NASA Administrator Honors Katrina Heroes
As Hurricane Katrina threatened the Gulf Coast last August, thousands heeded warnings to flee, but a group of workers at NASA’s Michoud Assembly Facility, east of New Orleans, chose to stay behind despite the danger. The ride-out crew was awarded the agency’s Exceptional Bravery Medal today for protecting the facility responsible for the space shuttle external fuel tanks and for saving the Space Shuttle Program from massive delays.
Image left: NASA Adminstrator Michael Griffin speaks beneath the tattered flag that flew over Michoud Assembly Facility during Hurricane Katrina last year. Photo Credit: NASA/MSFC David Higginbotham.
"Their courage reminds us that not all of NASA’s heroes fly in space," said NASA Administrator Michael Griffin who was at Michoud to present the awards to the crew’s 38 men and women.
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As the NASA and Lockheed Martin workers "hunkered down" in the early morning hours of Aug. 29, 2005, they weren't just waiting out the storm. They had volunteered to stay and protect valuable space flight hardware inside the facility. Their efforts were critical not only to NASA's Space Shuttle Program, but also to the future of human space flight. Michoud's unique manufacturing facilities figure prominently in America's Vision for Space Exploration
, since derivatives of the external tank are part of the design for the next generation spacecraft.
Griffin visited the facility on Sept. 7 to see conditions first hand, and addressed NASA Employees the next day. "You can't buy the kind of dedication that I saw down there from our folks for any amount of money," he said. "It is not about salary or about holding a job. It is about dedication to the [space shuttle] program."
Michoud is near the spot where Katrina's eye made landfall. Though hurricane winds exceeded 130 mph and waves topped the levee height of 19 feet, the crew braved the conditions to work a critical pumping station. They were able to pump more than one billion gallons of water out of the facility, which kept external tank production downtime to a minimum and prevented significant delays in the shuttle program.
Image right: NASA Adminstrator Michael Griffin (left) and Deputy Administrator Shana Dale (right) present Michoud Facilities Project Engineer Ernie Graham with the agency's Exceptional Bravery Medal. Photo Credit: NASA/MSFC David Higginbotham.
Several buildings on the 832-acre site suffered window and roof damage, but only one fuel tank was damaged when a concrete roof panel fell and bounced off the side of the tank.
“The ride-out crew risked their lives to save the facility, and many of them lost everything they owned outside our gates,” said NASA’s Patrick Scheuermann, the chief operating officer at Michoud who was awarded an Outstanding Leadership Medal for coordinating the crew's efforts.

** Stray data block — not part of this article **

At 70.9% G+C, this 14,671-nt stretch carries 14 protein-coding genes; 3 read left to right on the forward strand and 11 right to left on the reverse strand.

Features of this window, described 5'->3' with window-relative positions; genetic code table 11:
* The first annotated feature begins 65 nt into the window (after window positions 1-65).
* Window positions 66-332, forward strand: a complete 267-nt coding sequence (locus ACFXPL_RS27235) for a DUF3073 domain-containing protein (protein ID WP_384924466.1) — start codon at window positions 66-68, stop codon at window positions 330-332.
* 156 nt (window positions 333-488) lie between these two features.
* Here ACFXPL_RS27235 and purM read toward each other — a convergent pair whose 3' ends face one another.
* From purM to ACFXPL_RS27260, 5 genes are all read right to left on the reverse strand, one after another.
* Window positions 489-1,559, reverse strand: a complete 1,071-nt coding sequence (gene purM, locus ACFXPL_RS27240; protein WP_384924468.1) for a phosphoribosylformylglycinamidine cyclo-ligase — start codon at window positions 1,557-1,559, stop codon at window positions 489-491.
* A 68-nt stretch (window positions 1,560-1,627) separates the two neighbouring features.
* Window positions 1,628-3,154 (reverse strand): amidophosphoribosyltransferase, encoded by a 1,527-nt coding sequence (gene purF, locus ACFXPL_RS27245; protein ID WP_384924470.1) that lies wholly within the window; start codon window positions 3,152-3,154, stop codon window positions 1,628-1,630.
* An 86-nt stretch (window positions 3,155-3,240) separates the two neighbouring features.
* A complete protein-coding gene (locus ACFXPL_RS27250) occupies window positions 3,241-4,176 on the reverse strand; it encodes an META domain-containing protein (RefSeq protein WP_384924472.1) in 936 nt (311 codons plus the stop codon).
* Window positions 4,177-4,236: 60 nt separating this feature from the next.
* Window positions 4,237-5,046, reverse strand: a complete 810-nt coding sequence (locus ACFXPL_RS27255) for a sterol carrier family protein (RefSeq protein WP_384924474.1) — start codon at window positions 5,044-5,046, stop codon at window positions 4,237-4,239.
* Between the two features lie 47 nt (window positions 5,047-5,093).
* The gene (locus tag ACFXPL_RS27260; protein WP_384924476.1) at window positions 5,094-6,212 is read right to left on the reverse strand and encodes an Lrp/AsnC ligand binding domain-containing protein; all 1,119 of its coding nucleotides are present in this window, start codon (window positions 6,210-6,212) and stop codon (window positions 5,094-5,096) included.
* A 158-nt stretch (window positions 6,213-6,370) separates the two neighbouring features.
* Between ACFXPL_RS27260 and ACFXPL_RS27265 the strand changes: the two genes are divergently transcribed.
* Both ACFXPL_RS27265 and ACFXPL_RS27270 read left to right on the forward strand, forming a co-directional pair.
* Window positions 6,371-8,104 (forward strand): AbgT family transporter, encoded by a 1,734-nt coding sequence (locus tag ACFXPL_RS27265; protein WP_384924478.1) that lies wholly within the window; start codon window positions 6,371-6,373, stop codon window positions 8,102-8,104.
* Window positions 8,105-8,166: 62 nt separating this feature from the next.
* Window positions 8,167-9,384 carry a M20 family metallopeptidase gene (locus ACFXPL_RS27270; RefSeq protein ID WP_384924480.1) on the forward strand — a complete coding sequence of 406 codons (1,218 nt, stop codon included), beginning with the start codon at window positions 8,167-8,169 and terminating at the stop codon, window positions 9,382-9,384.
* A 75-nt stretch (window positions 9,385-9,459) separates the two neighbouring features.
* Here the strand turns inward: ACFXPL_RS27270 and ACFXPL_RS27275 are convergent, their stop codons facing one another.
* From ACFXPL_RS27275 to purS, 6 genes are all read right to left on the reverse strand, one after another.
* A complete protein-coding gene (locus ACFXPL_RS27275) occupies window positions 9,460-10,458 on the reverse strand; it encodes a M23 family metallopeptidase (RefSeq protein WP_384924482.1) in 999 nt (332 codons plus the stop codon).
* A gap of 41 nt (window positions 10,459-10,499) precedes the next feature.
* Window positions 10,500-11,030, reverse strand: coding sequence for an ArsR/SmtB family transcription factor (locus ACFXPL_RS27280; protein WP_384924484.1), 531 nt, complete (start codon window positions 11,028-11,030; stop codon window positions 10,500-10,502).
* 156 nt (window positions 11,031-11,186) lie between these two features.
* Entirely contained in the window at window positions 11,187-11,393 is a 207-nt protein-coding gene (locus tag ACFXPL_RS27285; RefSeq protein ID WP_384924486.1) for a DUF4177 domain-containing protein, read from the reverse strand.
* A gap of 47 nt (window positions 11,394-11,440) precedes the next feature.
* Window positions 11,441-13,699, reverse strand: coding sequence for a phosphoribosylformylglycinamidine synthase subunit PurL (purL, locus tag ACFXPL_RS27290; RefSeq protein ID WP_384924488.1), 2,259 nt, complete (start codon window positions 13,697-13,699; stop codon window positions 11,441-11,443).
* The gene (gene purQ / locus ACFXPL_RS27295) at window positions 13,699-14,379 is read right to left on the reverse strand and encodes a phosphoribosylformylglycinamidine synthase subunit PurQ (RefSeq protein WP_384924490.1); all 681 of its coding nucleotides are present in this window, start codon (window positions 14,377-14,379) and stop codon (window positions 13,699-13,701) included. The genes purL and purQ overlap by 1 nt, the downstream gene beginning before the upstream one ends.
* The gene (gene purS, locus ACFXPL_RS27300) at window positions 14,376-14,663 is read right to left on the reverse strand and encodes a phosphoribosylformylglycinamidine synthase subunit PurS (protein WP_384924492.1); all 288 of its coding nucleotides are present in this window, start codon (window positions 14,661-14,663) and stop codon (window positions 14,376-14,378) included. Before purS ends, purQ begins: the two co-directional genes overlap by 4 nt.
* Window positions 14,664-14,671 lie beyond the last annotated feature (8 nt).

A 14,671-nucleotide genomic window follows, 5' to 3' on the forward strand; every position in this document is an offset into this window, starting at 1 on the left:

Many team members "didn’t even know the fate of their own families until days after the storm passed,” said Stephen Turner, one of the honorees whose own home was severely damaged in the storm. “The crew worked through many weeks of hard, recovery work under very tough conditions. I am very proud to have served with this brave team and of what Michoud means to this community.”
After Hurricane Katrina passed -- with no injuries to employees -- land routes were cut off and electricity and water were nonexistent for 21 days.
NASA's Marshall Space Flight Center in Huntsville, Ala. mobilized within hours to deliver supplies to recovery teams working to restore communications and power. Building supplies, construction tools, personal items, food, bottled water and medicine were flown in by helicopter.
Facilities were brought back online quickly, but a more pressing concern was finding temporary housing for workers -- 94 percent of whom reported damaged or destroyed homes. Short-term housing was provided to employees while they worked to restore the facility, bringing it back on-line to accept two tanks scheduled for shipment from NASA's Kennedy Space Center in Florida. The tanks were returned for redesign work.
Some Lockheed Martin workers temporarily relocated to other NASA centers. Marshall civil servants assigned to Michoud moved to the Stennis Space Center near Bay St. Louis, Miss., which also was hit hard by Hurricane Katrina.
Image left: The International Space Station photographed Katrina's damage from 230 miles above. While Michoud (right) is largely dry, the adjacent neighborhoods are extensively flooded. Photo credit: NASA.
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Nine weeks after the hurricane, Michoud returned to full operations. Most of its 2,000 employees -- 600 of whom lost their homes in the storm -- have returned to work.
"Everyone is proud of the dedication and focus the ride-out crew displayed," Scheuermann said. "Since Katrina, I have seen this same dedication and focus displayed daily on the work being done on external tanks despite the personal issues most of our workers face."
Now Michoud employees can once more focus on their work -- getting external tanks ready to fly for the next space shuttle launch.